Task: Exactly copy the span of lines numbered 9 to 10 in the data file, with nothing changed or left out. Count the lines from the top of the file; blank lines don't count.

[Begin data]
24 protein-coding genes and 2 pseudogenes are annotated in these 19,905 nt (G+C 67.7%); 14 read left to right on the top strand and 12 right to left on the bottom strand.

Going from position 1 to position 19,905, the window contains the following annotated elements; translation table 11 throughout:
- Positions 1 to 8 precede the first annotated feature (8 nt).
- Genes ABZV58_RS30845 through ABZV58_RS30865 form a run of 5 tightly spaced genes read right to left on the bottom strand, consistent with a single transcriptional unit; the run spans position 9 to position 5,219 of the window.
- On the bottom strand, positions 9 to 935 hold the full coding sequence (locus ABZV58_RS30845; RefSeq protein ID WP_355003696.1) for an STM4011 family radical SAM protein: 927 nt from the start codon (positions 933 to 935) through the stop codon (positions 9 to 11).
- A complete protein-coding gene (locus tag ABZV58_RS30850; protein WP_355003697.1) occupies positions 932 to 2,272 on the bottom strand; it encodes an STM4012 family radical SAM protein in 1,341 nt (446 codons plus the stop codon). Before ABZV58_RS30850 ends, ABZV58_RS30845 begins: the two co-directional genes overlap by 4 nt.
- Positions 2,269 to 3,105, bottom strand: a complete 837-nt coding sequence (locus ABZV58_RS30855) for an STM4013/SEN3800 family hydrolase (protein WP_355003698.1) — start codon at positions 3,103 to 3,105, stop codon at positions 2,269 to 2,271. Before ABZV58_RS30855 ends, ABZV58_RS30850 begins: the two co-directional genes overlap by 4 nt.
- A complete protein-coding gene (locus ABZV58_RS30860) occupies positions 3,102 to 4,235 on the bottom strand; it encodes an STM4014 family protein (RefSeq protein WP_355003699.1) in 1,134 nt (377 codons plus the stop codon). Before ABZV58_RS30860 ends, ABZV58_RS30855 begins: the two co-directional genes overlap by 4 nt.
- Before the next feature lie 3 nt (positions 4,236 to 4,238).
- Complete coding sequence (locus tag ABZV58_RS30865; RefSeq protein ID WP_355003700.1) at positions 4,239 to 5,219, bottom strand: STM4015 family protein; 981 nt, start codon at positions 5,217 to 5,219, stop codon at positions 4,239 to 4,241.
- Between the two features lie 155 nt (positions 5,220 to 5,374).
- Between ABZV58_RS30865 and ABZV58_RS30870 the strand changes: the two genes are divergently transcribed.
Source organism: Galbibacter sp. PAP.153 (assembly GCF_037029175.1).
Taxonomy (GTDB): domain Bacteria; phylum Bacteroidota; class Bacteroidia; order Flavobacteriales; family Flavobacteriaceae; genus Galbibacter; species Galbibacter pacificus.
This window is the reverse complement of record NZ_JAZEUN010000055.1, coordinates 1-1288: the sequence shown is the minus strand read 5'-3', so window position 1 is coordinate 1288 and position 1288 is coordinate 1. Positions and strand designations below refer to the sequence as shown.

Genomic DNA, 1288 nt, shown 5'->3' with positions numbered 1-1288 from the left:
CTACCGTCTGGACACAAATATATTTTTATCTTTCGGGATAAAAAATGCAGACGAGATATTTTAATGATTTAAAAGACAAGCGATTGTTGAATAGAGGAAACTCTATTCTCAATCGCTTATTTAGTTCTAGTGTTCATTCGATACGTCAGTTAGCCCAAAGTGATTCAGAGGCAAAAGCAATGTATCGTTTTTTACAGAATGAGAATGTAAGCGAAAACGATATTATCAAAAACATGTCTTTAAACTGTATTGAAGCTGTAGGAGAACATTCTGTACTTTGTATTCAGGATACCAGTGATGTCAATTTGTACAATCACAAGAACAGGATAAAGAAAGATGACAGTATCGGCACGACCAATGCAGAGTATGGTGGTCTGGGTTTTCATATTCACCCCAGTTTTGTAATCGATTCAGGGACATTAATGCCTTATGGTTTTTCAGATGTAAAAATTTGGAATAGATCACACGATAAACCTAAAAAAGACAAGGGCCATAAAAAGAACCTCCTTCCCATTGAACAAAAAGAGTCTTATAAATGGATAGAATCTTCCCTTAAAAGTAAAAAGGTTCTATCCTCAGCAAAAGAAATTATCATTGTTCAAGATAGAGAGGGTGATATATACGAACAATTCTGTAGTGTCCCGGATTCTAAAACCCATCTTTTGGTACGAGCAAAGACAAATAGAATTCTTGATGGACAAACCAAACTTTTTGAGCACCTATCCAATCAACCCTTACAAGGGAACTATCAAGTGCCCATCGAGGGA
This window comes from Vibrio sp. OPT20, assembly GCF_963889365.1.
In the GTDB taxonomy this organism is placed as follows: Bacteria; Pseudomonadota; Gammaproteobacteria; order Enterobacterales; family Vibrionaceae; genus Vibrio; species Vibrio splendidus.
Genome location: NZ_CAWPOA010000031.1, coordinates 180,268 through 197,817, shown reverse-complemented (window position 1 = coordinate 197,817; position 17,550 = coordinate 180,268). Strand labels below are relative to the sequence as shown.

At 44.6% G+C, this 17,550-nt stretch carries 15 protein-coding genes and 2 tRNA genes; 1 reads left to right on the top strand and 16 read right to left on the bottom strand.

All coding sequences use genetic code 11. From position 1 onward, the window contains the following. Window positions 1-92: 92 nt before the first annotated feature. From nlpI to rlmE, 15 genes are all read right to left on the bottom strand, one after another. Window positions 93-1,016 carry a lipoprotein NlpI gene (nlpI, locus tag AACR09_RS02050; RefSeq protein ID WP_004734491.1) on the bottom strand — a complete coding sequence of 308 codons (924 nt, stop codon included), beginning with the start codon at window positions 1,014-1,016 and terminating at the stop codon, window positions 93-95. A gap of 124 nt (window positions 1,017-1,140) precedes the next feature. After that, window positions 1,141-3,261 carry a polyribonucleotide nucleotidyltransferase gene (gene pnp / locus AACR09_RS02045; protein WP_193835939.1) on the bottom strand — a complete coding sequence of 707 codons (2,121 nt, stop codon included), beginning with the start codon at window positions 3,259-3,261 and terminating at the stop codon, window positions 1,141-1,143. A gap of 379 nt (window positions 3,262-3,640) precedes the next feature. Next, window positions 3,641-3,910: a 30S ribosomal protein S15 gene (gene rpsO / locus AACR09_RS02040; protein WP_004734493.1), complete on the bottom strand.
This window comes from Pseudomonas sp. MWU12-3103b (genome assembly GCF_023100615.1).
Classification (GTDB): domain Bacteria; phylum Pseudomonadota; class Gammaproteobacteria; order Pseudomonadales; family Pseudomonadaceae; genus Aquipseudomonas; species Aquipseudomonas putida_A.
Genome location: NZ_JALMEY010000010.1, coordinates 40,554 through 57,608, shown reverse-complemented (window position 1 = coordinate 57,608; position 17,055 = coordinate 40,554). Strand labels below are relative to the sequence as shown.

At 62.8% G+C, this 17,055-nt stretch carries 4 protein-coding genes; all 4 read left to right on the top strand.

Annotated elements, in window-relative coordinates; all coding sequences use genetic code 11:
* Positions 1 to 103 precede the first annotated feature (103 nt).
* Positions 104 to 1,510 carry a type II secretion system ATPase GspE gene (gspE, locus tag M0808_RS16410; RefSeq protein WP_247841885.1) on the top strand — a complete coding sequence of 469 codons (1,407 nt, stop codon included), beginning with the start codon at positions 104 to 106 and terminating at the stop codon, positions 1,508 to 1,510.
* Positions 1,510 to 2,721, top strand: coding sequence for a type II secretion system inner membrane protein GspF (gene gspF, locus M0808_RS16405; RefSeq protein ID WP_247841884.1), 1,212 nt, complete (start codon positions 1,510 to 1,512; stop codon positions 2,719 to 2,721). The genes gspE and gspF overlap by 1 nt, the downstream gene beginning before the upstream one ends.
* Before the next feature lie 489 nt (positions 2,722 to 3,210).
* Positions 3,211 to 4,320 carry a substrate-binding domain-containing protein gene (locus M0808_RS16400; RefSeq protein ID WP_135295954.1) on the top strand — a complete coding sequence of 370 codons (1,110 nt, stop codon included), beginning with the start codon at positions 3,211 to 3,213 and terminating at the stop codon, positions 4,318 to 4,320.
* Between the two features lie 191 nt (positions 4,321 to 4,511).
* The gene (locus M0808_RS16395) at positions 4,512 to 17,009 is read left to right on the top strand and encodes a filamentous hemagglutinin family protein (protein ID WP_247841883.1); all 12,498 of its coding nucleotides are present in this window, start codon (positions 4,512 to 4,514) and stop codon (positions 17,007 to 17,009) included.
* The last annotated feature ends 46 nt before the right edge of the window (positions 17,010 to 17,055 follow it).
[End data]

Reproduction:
- Before the next feature lie 3 nt (positions 4,236 to 4,238).
- Complete coding sequence (locus tag ABZV58_RS30865; RefSeq protein ID WP_355003700.1) at positions 4,239 to 5,219, bottom strand: STM4015 family protein; 981 nt, start codon at positions 5,217 to 5,219, stop codon at positions 4,239 to 4,241.